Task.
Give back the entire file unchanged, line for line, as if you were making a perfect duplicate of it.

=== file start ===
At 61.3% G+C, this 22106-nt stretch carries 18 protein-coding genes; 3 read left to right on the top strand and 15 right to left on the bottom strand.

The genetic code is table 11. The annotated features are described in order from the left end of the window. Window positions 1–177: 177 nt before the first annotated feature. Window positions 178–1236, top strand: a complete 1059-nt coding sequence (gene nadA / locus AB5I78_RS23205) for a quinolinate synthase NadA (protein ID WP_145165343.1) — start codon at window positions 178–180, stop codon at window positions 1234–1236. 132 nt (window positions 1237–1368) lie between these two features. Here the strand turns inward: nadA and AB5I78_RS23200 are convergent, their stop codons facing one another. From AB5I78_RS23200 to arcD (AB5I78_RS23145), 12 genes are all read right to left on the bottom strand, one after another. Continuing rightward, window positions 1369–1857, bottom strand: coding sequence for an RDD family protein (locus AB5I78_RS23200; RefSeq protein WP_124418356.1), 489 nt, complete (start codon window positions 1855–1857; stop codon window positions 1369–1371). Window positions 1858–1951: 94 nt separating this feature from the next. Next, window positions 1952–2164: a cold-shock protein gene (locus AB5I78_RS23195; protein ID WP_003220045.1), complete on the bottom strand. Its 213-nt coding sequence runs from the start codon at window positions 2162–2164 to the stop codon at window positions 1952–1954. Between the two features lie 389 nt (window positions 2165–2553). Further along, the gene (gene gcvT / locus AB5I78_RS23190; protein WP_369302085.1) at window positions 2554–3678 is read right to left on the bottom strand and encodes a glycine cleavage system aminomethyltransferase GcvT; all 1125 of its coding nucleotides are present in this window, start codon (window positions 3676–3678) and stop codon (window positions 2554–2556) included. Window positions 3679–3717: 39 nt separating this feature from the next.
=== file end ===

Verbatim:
At 61.3% G+C, this 22106-nt stretch carries 18 protein-coding genes; 3 read left to right on the top strand and 15 right to left on the bottom strand.

The genetic code is table 11. The annotated features are described in order from the left end of the window. Window positions 1–177: 177 nt before the first annotated feature. Window positions 178–1236, top strand: a complete 1059-nt coding sequence (gene nadA / locus AB5I78_RS23205) for a quinolinate synthase NadA (protein ID WP_145165343.1) — start codon at window positions 178–180, stop codon at window positions 1234–1236. 132 nt (window positions 1237–1368) lie between these two features. Here the strand turns inward: nadA and AB5I78_RS23200 are convergent, their stop codons facing one another. From AB5I78_RS23200 to arcD (AB5I78_RS23145), 12 genes are all read right to left on the bottom strand, one after another. Continuing rightward, window positions 1369–1857, bottom strand: coding sequence for an RDD family protein (locus AB5I78_RS23200; RefSeq protein WP_124418356.1), 489 nt, complete (start codon window positions 1855–1857; stop codon window positions 1369–1371). Window positions 1858–1951: 94 nt separating this feature from the next. Next, window positions 1952–2164: a cold-shock protein gene (locus AB5I78_RS23195; protein ID WP_003220045.1), complete on the bottom strand. Its 213-nt coding sequence runs from the start codon at window positions 2162–2164 to the stop codon at window positions 1952–1954. Between the two features lie 389 nt (window positions 2165–2553). Further along, the gene (gene gcvT / locus AB5I78_RS23190; protein WP_369302085.1) at window positions 2554–3678 is read right to left on the bottom strand and encodes a glycine cleavage system aminomethyltransferase GcvT; all 1125 of its coding nucleotides are present in this window, start codon (window positions 3676–3678) and stop codon (window positions 2554–2556) included. Window positions 3679–3717: 39 nt separating this feature from the next.